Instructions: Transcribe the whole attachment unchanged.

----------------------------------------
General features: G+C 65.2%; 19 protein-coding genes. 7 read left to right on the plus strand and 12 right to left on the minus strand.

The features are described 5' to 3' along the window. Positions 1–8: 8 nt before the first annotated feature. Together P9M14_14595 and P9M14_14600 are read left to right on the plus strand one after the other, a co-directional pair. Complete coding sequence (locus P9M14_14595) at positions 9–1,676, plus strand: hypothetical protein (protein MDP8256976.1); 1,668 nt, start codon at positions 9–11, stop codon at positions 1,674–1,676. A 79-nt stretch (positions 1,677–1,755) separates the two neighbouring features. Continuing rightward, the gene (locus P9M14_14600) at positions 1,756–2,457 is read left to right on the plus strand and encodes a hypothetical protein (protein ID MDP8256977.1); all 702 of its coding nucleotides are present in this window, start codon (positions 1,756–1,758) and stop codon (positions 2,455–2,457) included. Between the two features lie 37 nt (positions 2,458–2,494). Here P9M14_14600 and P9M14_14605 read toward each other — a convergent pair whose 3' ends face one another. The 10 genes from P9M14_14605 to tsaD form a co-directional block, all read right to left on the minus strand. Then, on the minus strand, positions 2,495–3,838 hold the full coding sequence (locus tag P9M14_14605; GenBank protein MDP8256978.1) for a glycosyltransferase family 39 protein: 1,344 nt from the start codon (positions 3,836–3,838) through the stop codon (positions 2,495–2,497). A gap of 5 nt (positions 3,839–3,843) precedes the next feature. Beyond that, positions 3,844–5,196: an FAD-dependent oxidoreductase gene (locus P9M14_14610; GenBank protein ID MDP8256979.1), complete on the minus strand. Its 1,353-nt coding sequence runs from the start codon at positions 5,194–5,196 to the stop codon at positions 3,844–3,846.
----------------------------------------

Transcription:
General features: G+C 65.2%; 19 protein-coding genes. 7 read left to right on the plus strand and 12 right to left on the minus strand.

The features are described 5' to 3' along the window. Positions 1–8: 8 nt before the first annotated feature. Together P9M14_14595 and P9M14_14600 are read left to right on the plus strand one after the other, a co-directional pair. Complete coding sequence (locus P9M14_14595) at positions 9–1,676, plus strand: hypothetical protein (protein MDP8256976.1); 1,668 nt, start codon at positions 9–11, stop codon at positions 1,674–1,676. A 79-nt stretch (positions 1,677–1,755) separates the two neighbouring features. Continuing rightward, the gene (locus P9M14_14600) at positions 1,756–2,457 is read left to right on the plus strand and encodes a hypothetical protein (protein ID MDP8256977.1); all 702 of its coding nucleotides are present in this window, start codon (positions 1,756–1,758) and stop codon (positions 2,455–2,457) included. Between the two features lie 37 nt (positions 2,458–2,494). Here P9M14_14600 and P9M14_14605 read toward each other — a convergent pair whose 3' ends face one another. The 10 genes from P9M14_14605 to tsaD form a co-directional block, all read right to left on the minus strand. Then, on the minus strand, positions 2,495–3,838 hold the full coding sequence (locus tag P9M14_14605; GenBank protein MDP8256978.1) for a glycosyltransferase family 39 protein: 1,344 nt from the start codon (positions 3,836–3,838) through the stop codon (positions 2,495–2,497). A gap of 5 nt (positions 3,839–3,843) precedes the next feature. Beyond that, positions 3,844–5,196: an FAD-dependent oxidoreductase gene (locus P9M14_14610; GenBank protein ID MDP8256979.1), complete on the minus strand. Its 1,353-nt coding sequence runs from the start codon at positions 5,194–5,196 to the stop codon at positions 3,844–3,846.